, Spring 2002. 43 See Jeffrey Robinson, “How petty crime funds terror,” International Herald Tribune
, August 13, 2004. 44 Second Report of the Monitoring Group Established Pursuant to United Nations Security Council Resolution 1363 (2001) and extended by resolutions 1390 (2002) and 1455 (2003) on sanctions against Al Qaeda, S/2003/1070 dated 3 December 2003
and previous. 45 See Farah, Douglas, Blood From Stones, The Secret Financial Network of Terror
, (New York: Random House, 2004). 46 The 9/11 Commission
expressed considerable doubt about the role al Barakat has played in supporting al Qaeda. This is convened in the case study treatment given al Barakat in the Staff Monograph on Terrorist Financing.
The Treasury Department initially claimed that “The principal owner of al Barakat is a close personal friend and associate of Osama bin Laden. And we have compelling evidence that… monies raised by al Barakat are being used to support al Qaeda to fund terrorist training camps and to purchase arms for al Qaeda terrorists… Al Barakat was channeling as much as 15 to $20 million a year to al Qaeda.” Treasury agents ended up shutting down eight al Barakat offices in the United States. Update on Tracking the Financial Assets of Terrorists: One Year Later
, press briefing by Jimmy Gurule, then Under Secretary of Treasury for Enforcement, Foreign Press Center, Washington DC, September 9, 2002. 47 The 9/11 Commission Report
and National Commission on Terrorist Attacks Upon the United States, Monograph on Terrorist Financing
starting at page 67. 48 “Bank Al Taqwa, for which Nasreddin is a director, was established in 1988 with significant backing from the Muslim Brotherhood. They have been involved in financing radical groups such as the Palestinian Hamas, Algeria’s Islamic Salvation Front and Armed Islamic Group, Tunisia’s An-Nahda, and Usama bin Laden and his Al Qaeda organization. Bank Al Taqwa was established in the Bahamas and is a close affiliate of the Al Taqwa Management Organization, which changed its name in the spring of 2000 to the Nada Management Organization. In 1997, it was reported that the $60 million collected annually for Hamas was moved to Bank Al Taqwa accounts. As of October 2000, Bank Al Taqwa appeared to be providing a clandestine line of credit to a close associate of Usama bin Laden and as of late September 2001, Usama bin Laden and his Al Qaeda organization received financial assistance from Youssef M. Nada.” Excerpt from “The United States and Italy Designate Twenty-Five New Financiers of Terror,” U.S. Treasury Department press release PO-3380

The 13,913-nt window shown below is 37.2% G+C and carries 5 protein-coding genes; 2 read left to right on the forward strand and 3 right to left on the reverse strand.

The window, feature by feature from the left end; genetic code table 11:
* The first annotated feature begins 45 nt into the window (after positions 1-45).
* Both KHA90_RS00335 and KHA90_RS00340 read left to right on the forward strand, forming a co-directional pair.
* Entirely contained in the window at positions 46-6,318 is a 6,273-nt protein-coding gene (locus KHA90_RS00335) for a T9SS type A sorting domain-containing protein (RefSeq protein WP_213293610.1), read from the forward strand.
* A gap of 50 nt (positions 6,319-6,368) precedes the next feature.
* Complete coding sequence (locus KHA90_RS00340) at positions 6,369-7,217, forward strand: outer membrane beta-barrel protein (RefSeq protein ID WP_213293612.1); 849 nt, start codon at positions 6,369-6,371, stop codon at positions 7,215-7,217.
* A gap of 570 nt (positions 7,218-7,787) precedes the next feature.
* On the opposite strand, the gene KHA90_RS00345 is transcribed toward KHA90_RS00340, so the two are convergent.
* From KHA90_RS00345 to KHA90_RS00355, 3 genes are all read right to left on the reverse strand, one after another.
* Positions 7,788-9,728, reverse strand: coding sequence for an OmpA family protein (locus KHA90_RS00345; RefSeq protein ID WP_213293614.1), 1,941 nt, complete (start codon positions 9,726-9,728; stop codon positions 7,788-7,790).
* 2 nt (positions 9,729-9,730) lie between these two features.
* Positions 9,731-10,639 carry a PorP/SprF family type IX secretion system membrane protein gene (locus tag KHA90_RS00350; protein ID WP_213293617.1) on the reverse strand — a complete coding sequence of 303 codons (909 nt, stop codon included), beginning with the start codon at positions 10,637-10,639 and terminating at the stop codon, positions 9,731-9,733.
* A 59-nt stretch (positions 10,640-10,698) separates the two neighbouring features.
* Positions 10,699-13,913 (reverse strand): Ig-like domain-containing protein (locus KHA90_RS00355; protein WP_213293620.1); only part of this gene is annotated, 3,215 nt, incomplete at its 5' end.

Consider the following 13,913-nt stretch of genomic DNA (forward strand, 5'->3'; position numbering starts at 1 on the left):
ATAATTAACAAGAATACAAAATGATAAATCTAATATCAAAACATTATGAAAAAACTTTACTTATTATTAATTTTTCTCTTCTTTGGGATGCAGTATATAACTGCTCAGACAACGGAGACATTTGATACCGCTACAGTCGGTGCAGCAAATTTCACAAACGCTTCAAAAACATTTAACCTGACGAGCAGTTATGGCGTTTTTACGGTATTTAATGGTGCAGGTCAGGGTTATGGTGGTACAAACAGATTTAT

, covering the designation of Youssef Nada and Idris Nasreddin, dated August 29, 2002. 49 See Vaknin, Sam, “Hawala, the Bank That Never Was,” UPI International
, October 17, 2001. 50 See Gunaratna, Rohan, Inside Al Qaeda, Global Network of Terror
(New York: Columbia University Press, 2002), Pages 60–74. 51 See National Commission on Terrorist Attacks Upon the United States, Monograph on Terrorist Financing,
page 29. 52 See Abuza, Zackary, “Funding Terrorism in Southeast Asia: The Financial Network of Al Qaeda and Jemaah Islamiyah,” National Bureau of Asian Research Analysis,
Volume 14, Number 5, December 2003. 53 Ibid.
54 See Schanzer, Jonathan, “Algeria’s GSPC and America’s ‘War on Terror’”, Washington Institute Policy Paper 666
, October 2002, and “Africa Terror Havens,” Council of Foreign Relations
, December 2003. 55 See Comras, Victor and Farah, Douglas, “Tackling Al-Qaeda’s Terror Network,” Financial Times
, February 5, 2004. 56 Second Report of the Monitoring Group Established Pursuant to United Nations Security Council Resolution 1363 (2001) and extended by resolutions 1390 (2002) and 1455 (2003) on sanctions against Al Qaeda, S/2003/1070 dated 3 December 2003
, Paras 80–83. 57 First Report of the Monitoring Group Established Pursuant to United Nations Security Council Resolution 1363 (2001) and extended by resolutions 1390 (2002) and 1455 (2003) on sanctions against Al Qaeda, The Taliban and Individuals and Entitles Associated With Them, UNDOCs S/2003/669 dated 8 July 2003
, Para 37. 58 See Comras, Victor, “Filling the Information Gaps on Al Qaeda,” Washington Post
, June 1, 2004. 59 There continues to be a general reticence to act against charities, even those suspected of channeling funds to Al-Qaeda, unless strong evidence is presented and judicial findings can be obtained. This higher standard of proof has inhibited the designation of charities and their inclusion in the list. Only some 17 charities or branches of charities have been designated so far by the Committee. They represent only the tip of the iceberg according to most experts in the field. Even when such charities have been listed there has been an even stronger reticence to go behind the charities, to reach to their directors, donors and fund-raisers. 60 See Comras, Victor, “Filling the Information Gaps on Al Qaeda,” Washington Post
, June 1, 2004. 61 Ibid.